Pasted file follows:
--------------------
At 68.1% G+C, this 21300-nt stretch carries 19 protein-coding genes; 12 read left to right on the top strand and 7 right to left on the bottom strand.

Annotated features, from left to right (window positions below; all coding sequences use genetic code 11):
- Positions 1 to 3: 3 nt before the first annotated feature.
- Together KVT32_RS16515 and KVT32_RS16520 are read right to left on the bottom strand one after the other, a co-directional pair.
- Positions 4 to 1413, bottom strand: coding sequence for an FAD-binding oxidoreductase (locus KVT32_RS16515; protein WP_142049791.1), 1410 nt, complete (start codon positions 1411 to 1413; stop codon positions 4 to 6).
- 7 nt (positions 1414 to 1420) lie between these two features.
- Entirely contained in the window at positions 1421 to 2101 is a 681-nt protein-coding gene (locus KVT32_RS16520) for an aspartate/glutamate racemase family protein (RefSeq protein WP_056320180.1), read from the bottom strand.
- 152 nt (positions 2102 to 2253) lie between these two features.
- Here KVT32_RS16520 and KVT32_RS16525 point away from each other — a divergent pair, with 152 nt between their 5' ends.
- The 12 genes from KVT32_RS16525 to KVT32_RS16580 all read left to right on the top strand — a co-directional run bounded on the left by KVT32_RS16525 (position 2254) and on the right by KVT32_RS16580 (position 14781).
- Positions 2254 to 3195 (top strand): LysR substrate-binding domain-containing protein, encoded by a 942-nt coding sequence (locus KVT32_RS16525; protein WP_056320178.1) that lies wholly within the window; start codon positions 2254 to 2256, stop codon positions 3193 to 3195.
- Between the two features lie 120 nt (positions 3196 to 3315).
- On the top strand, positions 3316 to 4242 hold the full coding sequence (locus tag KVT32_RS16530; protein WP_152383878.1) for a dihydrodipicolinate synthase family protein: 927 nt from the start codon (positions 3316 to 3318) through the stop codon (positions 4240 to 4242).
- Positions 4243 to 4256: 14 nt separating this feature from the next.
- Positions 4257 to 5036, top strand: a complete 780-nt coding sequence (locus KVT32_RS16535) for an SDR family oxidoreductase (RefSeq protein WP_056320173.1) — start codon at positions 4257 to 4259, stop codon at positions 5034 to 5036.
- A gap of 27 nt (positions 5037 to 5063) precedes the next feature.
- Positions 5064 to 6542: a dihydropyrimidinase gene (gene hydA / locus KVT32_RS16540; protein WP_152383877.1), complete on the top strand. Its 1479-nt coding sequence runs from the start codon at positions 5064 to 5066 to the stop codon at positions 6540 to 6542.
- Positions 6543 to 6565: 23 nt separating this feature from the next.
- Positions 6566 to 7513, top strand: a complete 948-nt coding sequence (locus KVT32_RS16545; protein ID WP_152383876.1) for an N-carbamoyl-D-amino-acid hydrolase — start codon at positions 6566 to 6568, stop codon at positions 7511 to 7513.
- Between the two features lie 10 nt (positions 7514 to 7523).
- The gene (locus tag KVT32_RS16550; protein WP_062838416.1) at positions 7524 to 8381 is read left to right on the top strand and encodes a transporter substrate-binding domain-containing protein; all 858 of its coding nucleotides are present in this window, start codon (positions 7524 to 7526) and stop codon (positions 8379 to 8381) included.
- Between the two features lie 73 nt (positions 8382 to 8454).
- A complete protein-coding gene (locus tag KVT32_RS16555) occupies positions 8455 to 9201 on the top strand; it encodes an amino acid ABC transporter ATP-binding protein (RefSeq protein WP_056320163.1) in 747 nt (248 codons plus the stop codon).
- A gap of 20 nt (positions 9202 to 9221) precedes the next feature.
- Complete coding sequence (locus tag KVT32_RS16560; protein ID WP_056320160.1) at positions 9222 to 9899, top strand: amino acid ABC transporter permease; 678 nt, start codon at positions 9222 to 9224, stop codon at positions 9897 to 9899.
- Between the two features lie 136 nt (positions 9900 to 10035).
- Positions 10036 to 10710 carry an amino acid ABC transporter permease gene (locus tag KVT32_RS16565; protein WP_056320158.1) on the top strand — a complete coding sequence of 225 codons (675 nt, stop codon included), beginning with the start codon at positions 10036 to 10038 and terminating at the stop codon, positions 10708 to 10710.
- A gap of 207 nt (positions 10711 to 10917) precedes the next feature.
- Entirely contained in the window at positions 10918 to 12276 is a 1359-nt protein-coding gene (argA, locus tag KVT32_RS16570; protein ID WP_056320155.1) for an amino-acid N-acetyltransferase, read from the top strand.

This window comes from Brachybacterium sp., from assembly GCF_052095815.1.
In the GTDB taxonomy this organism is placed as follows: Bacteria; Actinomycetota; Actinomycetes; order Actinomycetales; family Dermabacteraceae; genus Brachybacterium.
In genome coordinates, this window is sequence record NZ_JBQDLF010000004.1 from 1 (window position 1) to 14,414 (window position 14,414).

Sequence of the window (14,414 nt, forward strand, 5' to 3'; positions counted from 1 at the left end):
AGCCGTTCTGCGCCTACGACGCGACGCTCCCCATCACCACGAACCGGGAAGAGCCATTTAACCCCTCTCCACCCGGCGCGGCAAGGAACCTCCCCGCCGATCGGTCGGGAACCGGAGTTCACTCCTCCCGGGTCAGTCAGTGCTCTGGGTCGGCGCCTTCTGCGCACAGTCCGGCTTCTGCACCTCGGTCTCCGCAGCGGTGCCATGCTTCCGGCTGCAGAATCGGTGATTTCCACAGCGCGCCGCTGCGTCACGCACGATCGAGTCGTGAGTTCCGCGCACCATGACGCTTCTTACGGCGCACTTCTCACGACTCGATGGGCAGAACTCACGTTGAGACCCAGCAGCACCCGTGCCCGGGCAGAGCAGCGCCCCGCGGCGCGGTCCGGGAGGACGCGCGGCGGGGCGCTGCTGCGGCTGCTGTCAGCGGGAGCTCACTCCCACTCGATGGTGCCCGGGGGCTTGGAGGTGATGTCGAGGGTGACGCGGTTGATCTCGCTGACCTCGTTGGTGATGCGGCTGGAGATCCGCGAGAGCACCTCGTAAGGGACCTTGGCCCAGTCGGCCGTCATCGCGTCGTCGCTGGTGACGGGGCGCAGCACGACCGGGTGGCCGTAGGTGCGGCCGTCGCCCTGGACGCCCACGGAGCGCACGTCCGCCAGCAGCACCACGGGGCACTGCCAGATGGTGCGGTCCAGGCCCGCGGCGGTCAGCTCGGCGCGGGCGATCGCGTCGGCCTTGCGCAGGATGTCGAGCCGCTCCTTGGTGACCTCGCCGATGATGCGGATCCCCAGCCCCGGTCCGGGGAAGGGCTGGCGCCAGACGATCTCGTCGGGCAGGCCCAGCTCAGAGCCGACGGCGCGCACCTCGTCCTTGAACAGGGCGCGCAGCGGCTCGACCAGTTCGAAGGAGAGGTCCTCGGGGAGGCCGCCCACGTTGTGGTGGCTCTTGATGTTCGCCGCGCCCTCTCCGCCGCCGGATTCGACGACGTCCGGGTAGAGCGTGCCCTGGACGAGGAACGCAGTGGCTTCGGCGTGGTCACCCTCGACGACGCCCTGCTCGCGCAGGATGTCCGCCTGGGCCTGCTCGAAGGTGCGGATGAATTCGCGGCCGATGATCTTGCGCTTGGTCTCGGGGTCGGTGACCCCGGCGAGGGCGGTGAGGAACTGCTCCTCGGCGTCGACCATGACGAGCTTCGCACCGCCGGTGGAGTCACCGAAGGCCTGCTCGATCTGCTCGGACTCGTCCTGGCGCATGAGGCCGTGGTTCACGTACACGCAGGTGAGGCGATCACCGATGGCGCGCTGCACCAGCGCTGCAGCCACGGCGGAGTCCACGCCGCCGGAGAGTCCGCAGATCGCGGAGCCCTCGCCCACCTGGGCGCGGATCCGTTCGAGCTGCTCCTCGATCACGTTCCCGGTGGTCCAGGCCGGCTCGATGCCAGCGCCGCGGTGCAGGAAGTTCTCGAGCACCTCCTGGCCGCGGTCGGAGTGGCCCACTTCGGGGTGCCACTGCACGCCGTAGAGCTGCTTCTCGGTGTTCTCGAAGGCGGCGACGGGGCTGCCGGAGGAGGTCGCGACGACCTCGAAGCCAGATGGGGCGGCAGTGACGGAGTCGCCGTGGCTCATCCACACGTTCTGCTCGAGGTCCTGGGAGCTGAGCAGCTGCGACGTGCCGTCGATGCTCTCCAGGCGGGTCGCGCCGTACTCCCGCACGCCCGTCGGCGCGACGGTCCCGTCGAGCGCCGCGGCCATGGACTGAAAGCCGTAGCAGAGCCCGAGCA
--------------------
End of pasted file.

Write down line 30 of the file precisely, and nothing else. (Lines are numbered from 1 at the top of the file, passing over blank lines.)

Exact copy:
This window comes from Brachybacterium sp., from assembly GCF_052095815.1.